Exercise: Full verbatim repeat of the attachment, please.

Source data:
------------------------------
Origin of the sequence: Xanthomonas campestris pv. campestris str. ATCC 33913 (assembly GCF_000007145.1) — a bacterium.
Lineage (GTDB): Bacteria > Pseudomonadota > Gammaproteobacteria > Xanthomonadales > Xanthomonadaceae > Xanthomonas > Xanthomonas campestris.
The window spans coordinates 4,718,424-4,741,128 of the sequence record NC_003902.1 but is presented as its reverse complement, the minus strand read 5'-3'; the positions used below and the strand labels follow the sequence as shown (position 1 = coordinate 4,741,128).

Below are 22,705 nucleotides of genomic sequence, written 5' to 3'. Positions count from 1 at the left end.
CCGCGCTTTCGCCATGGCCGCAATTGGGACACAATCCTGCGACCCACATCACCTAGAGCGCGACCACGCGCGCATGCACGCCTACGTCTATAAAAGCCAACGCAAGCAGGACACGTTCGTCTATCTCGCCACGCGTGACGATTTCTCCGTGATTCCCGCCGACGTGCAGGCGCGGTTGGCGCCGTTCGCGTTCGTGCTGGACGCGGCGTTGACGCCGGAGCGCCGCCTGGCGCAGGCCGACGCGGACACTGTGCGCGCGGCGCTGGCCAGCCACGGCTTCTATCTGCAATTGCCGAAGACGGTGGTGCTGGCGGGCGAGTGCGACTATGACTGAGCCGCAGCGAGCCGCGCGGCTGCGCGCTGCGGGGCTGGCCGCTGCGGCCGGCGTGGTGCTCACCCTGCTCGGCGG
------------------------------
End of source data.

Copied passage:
Origin of the sequence: Xanthomonas campestris pv. campestris str. ATCC 33913 (assembly GCF_000007145.1) — a bacterium.
Lineage (GTDB): Bacteria > Pseudomonadota > Gammaproteobacteria > Xanthomonadales > Xanthomonadaceae > Xanthomonas > Xanthomonas campestris.
The window spans coordinates 4,718,424-4,741,128 of the sequence record NC_003902.1 but is presented as its reverse complement, the minus strand read 5'-3'; the positions used below and the strand labels follow the sequence as shown (position 1 = coordinate 4,741,128).

Below are 22,705 nucleotides of genomic sequence, written 5' to 3'. Positions count from 1 at the left end.
CCGCGCTTTCGCCATGGCCGCAATTGGGACACAATCCTGCGACCCACATCACCTAGAGCGCGACCACGCGCGCATGCACGCCTACGTCTATAAAAGCCAACGCAAGCAGGACACGTTCGTCTATCTCGCCACGCGTGACGATTTCTCCGTGATTCCCGCCGACGTGCAGGCGCGGTTGGCGCCGTTCGCGTTCGTGCTGGACGCGGCGTTGACGCCGGAGCGCCGCCTGGCGCAGGCCGACGCGGACACTGTGCGCGCGGCGCTGGCCAGCCACGGCTTCTATCTGCAATTGCCGAAGACGGTGGTGCTGGCGGGCGAGTGCGACTATGACTGAGCCGCAGCGAGCCGCGCGGCTGCGCGCTGCGGGGCTGGCCGCTGCGGCCGGCGTGGTGCTCACCCTGCTCGGCGG